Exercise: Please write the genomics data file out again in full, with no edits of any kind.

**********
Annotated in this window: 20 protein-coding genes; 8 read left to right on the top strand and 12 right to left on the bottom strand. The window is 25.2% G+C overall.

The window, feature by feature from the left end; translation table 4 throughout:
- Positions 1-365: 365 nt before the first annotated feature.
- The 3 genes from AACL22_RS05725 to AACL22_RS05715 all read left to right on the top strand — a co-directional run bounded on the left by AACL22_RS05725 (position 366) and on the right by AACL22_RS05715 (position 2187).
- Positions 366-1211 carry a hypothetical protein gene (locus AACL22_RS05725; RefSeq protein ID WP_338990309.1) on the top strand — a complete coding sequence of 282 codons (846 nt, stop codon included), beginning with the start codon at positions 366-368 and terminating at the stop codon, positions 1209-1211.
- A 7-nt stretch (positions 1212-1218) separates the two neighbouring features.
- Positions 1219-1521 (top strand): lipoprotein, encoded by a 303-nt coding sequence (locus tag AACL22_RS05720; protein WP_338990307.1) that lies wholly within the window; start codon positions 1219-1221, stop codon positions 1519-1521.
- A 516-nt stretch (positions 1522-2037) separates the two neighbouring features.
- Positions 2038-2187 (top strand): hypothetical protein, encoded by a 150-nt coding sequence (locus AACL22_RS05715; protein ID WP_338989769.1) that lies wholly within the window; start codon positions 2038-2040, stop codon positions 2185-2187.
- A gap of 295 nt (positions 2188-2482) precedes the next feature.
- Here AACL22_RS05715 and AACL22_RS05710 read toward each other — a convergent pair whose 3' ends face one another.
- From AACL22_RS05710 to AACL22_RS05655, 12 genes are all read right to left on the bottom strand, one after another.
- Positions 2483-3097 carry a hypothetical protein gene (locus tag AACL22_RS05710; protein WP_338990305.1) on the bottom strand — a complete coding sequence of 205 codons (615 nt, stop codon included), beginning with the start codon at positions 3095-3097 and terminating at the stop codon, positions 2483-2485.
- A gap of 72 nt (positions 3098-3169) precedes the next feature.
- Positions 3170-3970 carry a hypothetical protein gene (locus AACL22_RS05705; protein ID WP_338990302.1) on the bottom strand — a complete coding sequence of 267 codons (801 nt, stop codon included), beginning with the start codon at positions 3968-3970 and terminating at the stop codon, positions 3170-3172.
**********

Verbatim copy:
Annotated in this window: 20 protein-coding genes; 8 read left to right on the top strand and 12 right to left on the bottom strand. The window is 25.2% G+C overall.

The window, feature by feature from the left end; translation table 4 throughout:
- Positions 1-365: 365 nt before the first annotated feature.
- The 3 genes from AACL22_RS05725 to AACL22_RS05715 all read left to right on the top strand — a co-directional run bounded on the left by AACL22_RS05725 (position 366) and on the right by AACL22_RS05715 (position 2187).
- Positions 366-1211 carry a hypothetical protein gene (locus AACL22_RS05725; RefSeq protein ID WP_338990309.1) on the top strand — a complete coding sequence of 282 codons (846 nt, stop codon included), beginning with the start codon at positions 366-368 and terminating at the stop codon, positions 1209-1211.
- A 7-nt stretch (positions 1212-1218) separates the two neighbouring features.
- Positions 1219-1521 (top strand): lipoprotein, encoded by a 303-nt coding sequence (locus tag AACL22_RS05720; protein WP_338990307.1) that lies wholly within the window; start codon positions 1219-1221, stop codon positions 1519-1521.
- A 516-nt stretch (positions 1522-2037) separates the two neighbouring features.
- Positions 2038-2187 (top strand): hypothetical protein, encoded by a 150-nt coding sequence (locus AACL22_RS05715; protein ID WP_338989769.1) that lies wholly within the window; start codon positions 2038-2040, stop codon positions 2185-2187.
- A gap of 295 nt (positions 2188-2482) precedes the next feature.
- Here AACL22_RS05715 and AACL22_RS05710 read toward each other — a convergent pair whose 3' ends face one another.
- From AACL22_RS05710 to AACL22_RS05655, 12 genes are all read right to left on the bottom strand, one after another.
- Positions 2483-3097 carry a hypothetical protein gene (locus tag AACL22_RS05710; protein WP_338990305.1) on the bottom strand — a complete coding sequence of 205 codons (615 nt, stop codon included), beginning with the start codon at positions 3095-3097 and terminating at the stop codon, positions 2483-2485.
- A gap of 72 nt (positions 3098-3169) precedes the next feature.
- Positions 3170-3970 carry a hypothetical protein gene (locus AACL22_RS05705; protein ID WP_338990302.1) on the bottom strand — a complete coding sequence of 267 codons (801 nt, stop codon included), beginning with the start codon at positions 3968-3970 and terminating at the stop codon, positions 3170-3172.